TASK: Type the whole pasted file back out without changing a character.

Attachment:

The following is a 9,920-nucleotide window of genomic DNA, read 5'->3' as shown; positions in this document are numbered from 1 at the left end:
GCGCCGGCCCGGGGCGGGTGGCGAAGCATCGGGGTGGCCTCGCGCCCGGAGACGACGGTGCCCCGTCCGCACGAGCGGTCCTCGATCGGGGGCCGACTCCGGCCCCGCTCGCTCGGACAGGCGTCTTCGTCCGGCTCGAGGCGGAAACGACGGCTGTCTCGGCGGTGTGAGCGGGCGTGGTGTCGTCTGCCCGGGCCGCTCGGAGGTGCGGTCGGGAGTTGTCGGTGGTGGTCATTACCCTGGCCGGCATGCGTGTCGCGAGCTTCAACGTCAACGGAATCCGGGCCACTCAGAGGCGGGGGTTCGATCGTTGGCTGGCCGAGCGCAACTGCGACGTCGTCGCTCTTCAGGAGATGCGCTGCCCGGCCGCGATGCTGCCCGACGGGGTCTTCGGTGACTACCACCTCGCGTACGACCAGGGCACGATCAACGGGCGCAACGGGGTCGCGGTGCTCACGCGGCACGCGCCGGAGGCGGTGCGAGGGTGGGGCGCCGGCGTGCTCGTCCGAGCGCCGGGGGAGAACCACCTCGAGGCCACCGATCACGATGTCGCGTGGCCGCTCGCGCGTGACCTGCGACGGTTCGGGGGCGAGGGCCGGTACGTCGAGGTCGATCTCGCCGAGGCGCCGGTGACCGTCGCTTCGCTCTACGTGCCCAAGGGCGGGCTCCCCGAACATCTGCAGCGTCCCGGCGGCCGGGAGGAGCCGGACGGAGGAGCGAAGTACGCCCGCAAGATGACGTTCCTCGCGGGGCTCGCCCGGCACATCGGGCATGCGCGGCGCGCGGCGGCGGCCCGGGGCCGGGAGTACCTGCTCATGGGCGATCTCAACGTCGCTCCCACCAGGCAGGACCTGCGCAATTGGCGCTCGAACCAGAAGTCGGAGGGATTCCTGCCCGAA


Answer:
The following is a 9,920-nucleotide window of genomic DNA, read 5'->3' as shown; positions in this document are numbered from 1 at the left end:
GCGCCGGCCCGGGGCGGGTGGCGAAGCATCGGGGTGGCCTCGCGCCCGGAGACGACGGTGCCCCGTCCGCACGAGCGGTCCTCGATCGGGGGCCGACTCCGGCCCCGCTCGCTCGGACAGGCGTCTTCGTCCGGCTCGAGGCGGAAACGACGGCTGTCTCGGCGGTGTGAGCGGGCGTGGTGTCGTCTGCCCGGGCCGCTCGGAGGTGCGGTCGGGAGTTGTCGGTGGTGGTCATTACCCTGGCCGGCATGCGTGTCGCGAGCTTCAACGTCAACGGAATCCGGGCCACTCAGAGGCGGGGGTTCGATCGTTGGCTGGCCGAGCGCAACTGCGACGTCGTCGCTCTTCAGGAGATGCGCTGCCCGGCCGCGATGCTGCCCGACGGGGTCTTCGGTGACTACCACCTCGCGTACGACCAGGGCACGATCAACGGGCGCAACGGGGTCGCGGTGCTCACGCGGCACGCGCCGGAGGCGGTGCGAGGGTGGGGCGCCGGCGTGCTCGTCCGAGCGCCGGGGGAGAACCACCTCGAGGCCACCGATCACGATGTCGCGTGGCCGCTCGCGCGTGACCTGCGACGGTTCGGGGGCGAGGGCCGGTACGTCGAGGTCGATCTCGCCGAGGCGCCGGTGACCGTCGCTTCGCTCTACGTGCCCAAGGGCGGGCTCCCCGAACATCTGCAGCGTCCCGGCGGCCGGGAGGAGCCGGACGGAGGAGCGAAGTACGCCCGCAAGATGACGTTCCTCGCGGGGCTCGCCCGGCACATCGGGCATGCGCGGCGCGCGGCGGCGGCCCGGGGCCGGGAGTACCTGCTCATGGGCGATCTCAACGTCGCTCCCACCAGGCAGGACCTGCGCAATTGGCGCTCGAACCAGAAGTCGGAGGGATTCCTGCCCGAA